UH President David Lassner said earlier this week that all 10 UH campuses statewide plan to resume in-person classes this fall, in addition to offering online classes, joining a growing number of higher-ed institutions around the country that have recently announced plans to reopen in the fall.

Lassner acknowledged that managing the risks of student housing was among the toughest things the university has had to face since the pandemic began.

“We have many students who have no safe place to go other than to stay with us,” he said, adding that residence hall occupancy has been low — and will probably remain low in the fall.

Marcus Holbert, University of Hawaii Manoa, coronavirus, campus, student, housing

UH senior Marcus Holbert in the West Wing of the White House in November 2019. Aspiring to a career in politics, he plans to return to his home state of California on May 16.

Courtesy Marcus Holbert

Meisenzahl on Tuesday said the university is preparing to configure student housing so it adheres to safe social distancing guidelines. In other words, two-person dormitories may only be open to one occupant. Dining halls could see additional restrictions.

“We’ve made a commitment to have housing available to students, but we won’t have the same capacity,” he said. As for what those exact changes might entail, he said it is too soon to tell and depends a lot on the status of the pandemic in the islands.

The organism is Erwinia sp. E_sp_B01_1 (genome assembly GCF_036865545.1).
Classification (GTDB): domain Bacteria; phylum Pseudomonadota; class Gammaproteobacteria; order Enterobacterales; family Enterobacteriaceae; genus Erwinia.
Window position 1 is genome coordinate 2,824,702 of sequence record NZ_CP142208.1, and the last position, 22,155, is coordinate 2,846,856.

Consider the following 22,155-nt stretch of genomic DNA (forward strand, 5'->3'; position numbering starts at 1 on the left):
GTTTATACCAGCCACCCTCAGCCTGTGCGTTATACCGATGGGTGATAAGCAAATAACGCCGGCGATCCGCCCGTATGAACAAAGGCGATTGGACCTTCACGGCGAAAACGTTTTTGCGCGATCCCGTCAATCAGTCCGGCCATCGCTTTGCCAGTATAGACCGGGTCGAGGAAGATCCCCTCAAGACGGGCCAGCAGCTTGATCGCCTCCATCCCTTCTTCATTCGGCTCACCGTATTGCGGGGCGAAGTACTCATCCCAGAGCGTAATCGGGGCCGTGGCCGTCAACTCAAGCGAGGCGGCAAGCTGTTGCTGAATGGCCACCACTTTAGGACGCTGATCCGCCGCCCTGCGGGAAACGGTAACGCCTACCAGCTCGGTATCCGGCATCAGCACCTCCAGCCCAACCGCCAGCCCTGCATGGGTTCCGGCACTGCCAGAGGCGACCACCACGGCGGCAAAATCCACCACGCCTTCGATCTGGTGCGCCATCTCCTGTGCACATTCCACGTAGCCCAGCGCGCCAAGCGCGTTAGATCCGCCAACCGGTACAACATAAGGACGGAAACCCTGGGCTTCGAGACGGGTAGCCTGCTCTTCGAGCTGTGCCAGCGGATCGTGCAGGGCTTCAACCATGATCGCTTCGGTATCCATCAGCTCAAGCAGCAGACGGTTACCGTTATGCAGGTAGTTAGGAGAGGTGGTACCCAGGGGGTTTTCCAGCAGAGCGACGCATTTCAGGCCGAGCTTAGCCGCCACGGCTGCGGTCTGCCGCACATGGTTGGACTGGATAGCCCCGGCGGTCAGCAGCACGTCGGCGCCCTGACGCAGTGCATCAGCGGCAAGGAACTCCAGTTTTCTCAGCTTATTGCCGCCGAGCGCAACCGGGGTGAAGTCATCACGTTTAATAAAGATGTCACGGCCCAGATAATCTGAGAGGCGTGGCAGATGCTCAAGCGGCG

UH Manoa is allowing some current students to stay past the May 16 move-out date and remain in campus housing until June 14.

They include international residents whose visas require them to remain in the U.S, international students unable to return to their home country due to COVID-19 restrictions and student residents with medical restrictions that prevent travel.

But in the email sent to students last week, the university said exemption requests are not guaranteed approval.

Those who do get approved will have to pay $23.25 per night for a single room and won’t be able to host any guests.

“Individual students are absolutely welcome to try and work with the university, within student housing,” said Meisenzahl. “We’re doing everything we can for student residents, at the same time we’re doing everything we can to prepare for the fall semester.”

Holbert, 29, said his plans pre-coronavirus were to stay in Hawaii and take summer courses, and to either stay with a friend or opt for campus summer housing.

His cost for spring semester campus housing, with no meal plan, was $7,184. He has lost his job in retail since the pandemic began and said he would not be able to afford the $23.25 per night campus housing rate because of his lost income.

For now, he has purchased a one-way $208 ticket back to California departing on May 16.

Even though he is nervous about it, he plans to stay at his parents’ cramped apartment and apply for jobs there.

“I just don’t know if it’s the smart move,” he said. “All my plans were set up to get a job in Hawaii and work out here.”